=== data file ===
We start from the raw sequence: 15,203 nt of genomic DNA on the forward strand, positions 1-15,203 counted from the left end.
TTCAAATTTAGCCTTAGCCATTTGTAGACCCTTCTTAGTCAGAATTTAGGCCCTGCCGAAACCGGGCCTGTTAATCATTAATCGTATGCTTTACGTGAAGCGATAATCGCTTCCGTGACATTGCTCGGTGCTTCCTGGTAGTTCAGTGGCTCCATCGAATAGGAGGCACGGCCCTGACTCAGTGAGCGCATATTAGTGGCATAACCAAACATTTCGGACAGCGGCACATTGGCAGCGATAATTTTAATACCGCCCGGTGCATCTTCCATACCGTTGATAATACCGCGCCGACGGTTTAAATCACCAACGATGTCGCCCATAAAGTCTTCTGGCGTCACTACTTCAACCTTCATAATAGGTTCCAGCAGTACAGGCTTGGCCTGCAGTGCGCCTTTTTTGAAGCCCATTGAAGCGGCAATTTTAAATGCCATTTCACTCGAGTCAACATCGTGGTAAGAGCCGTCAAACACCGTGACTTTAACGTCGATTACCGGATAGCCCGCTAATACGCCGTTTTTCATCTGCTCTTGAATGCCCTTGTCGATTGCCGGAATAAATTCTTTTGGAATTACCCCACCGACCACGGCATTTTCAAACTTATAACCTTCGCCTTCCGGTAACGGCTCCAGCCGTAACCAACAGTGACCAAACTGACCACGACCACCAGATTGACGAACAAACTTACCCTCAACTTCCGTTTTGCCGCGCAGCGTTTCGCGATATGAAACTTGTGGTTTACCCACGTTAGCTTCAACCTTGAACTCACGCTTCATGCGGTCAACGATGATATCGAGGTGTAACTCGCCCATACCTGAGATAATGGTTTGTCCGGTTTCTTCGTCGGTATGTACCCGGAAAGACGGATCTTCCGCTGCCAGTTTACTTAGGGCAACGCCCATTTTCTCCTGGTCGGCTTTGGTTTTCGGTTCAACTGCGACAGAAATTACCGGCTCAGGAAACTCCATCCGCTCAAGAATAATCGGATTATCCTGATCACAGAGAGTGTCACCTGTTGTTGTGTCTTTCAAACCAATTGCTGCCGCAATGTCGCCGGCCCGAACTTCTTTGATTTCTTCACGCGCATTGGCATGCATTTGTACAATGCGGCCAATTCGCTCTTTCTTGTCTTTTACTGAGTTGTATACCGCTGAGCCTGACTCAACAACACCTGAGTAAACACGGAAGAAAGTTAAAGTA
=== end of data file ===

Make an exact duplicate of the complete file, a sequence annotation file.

We start from the raw sequence: 15,203 nt of genomic DNA on the forward strand, positions 1-15,203 counted from the left end.
TTCAAATTTAGCCTTAGCCATTTGTAGACCCTTCTTAGTCAGAATTTAGGCCCTGCCGAAACCGGGCCTGTTAATCATTAATCGTATGCTTTACGTGAAGCGATAATCGCTTCCGTGACATTGCTCGGTGCTTCCTGGTAGTTCAGTGGCTCCATCGAATAGGAGGCACGGCCCTGACTCAGTGAGCGCATATTAGTGGCATAACCAAACATTTCGGACAGCGGCACATTGGCAGCGATAATTTTAATACCGCCCGGTGCATCTTCCATACCGTTGATAATACCGCGCCGACGGTTTAAATCACCAACGATGTCGCCCATAAAGTCTTCTGGCGTCACTACTTCAACCTTCATAATAGGTTCCAGCAGTACAGGCTTGGCCTGCAGTGCGCCTTTTTTGAAGCCCATTGAAGCGGCAATTTTAAATGCCATTTCACTCGAGTCAACATCGTGGTAAGAGCCGTCAAACACCGTGACTTTAACGTCGATTACCGGATAGCCCGCTAATACGCCGTTTTTCATCTGCTCTTGAATGCCCTTGTCGATTGCCGGAATAAATTCTTTTGGAATTACCCCACCGACCACGGCATTTTCAAACTTATAACCTTCGCCTTCCGGTAACGGCTCCAGCCGTAACCAACAGTGACCAAACTGACCACGACCACCAGATTGACGAACAAACTTACCCTCAACTTCCGTTTTGCCGCGCAGCGTTTCGCGATATGAAACTTGTGGTTTACCCACGTTAGCTTCAACCTTGAACTCACGCTTCATGCGGTCAACGATGATATCGAGGTGTAACTCGCCCATACCTGAGATAATGGTTTGTCCGGTTTCTTCGTCGGTATGTACCCGGAAAGACGGATCTTCCGCTGCCAGTTTACTTAGGGCAACGCCCATTTTCTCCTGGTCGGCTTTGGTTTTCGGTTCAACTGCGACAGAAATTACCGGCTCAGGAAACTCCATCCGCTCAAGAATAATCGGATTATCCTGATCACAGAGAGTGTCACCTGTTGTTGTGTCTTTCAAACCAATTGCTGCCGCAATGTCGCCGGCCCGAACTTCTTTGATTTCTTCACGCGCATTGGCATGCATTTGTACAATGCGGCCAATTCGCTCTTTCTTGTCTTTTACTGAGTTGTATACCGCTGAGCCTGACTCAACAACACCTGAGTAAACACGGAAGAAAGTTAAAGTA